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The success and failure of one mandated reform for young children
ARTICLE

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TATE Volume 22, Number 8 ISSN 0742-051X Publisher: Elsevier Ltd

Abstract

This article illustrates the implementation of a school reform policy for educating young children in one south eastern state in the US, a reform known as the non-graded primary program. The reform is examined through the lens of Sabatier and Mazmanian's [(1981). The implementation of public policy: A framework for analysis. In D.A. Mazmanian, & P.A. Sabatier (Eds.), Effective policy implementation (pp. 3–36). Lexington, MA: Lexington Books] framework for policy implementation and Hashweh's [(2003). Teacher accommodative change. Teaching and Teacher Education, 19, 421–434] model of accommodative change which proposes to explain how individual teachers change their practices. The article features four related studies of teacher change and the attitudes of teachers, administrators, and community members. The community, politics, and media had an impact on the sustainability of the change, and subsequently, after 10 years, many teachers had reverted to old practices. Teachers who made the most progressive changes were those whose beliefs were philosophically aligned with the theory of the policy, had excellent and continued professional development, and had supportive leadership.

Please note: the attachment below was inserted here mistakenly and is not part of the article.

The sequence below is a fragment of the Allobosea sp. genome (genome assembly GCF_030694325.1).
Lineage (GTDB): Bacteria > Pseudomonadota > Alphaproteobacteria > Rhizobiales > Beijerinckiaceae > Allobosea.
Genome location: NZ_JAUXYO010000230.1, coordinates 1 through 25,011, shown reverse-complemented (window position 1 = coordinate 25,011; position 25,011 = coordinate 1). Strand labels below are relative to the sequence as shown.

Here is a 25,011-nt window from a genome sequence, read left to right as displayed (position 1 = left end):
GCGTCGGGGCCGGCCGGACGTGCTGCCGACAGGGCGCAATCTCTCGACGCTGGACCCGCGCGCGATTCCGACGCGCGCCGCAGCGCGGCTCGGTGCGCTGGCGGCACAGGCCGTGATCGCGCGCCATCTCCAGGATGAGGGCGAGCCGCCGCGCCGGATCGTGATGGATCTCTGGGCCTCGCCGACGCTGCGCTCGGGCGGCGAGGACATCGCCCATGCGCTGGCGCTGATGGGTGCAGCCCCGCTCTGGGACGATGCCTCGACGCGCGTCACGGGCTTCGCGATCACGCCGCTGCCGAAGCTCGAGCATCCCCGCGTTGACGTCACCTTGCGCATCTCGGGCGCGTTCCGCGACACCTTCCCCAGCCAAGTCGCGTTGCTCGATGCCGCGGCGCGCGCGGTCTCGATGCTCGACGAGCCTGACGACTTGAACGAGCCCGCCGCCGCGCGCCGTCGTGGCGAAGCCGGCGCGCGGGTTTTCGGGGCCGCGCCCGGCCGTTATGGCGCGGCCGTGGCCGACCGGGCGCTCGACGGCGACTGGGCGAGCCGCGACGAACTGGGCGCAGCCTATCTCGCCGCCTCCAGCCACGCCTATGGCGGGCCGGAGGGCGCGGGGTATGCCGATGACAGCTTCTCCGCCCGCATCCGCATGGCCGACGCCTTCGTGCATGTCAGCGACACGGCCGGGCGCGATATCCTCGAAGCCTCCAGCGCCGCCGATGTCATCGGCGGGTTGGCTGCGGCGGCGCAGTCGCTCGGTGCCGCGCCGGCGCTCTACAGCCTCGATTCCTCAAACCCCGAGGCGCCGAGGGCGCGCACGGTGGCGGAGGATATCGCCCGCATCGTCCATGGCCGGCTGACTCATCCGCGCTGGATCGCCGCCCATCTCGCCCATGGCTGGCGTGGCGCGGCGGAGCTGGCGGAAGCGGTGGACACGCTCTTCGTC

Citation

McIntyre, E. & Kyle, D.W. The success and failure of one mandated reform for young children. Teaching and Teacher Education: An International Journal of Research and Studies, 22(8), 1130-1144. Elsevier Ltd. Retrieved July 17, 2019 from .

This record was imported from Teaching and Teacher Education: An International Journal of Research and Studies on January 31, 2019. Teaching and Teacher Education: An International Journal of Research and Studies is a publication of Elsevier.

Full text is availabe on Science Direct: http://dx.doi.org/10.1016/j.tate.2006.07.008

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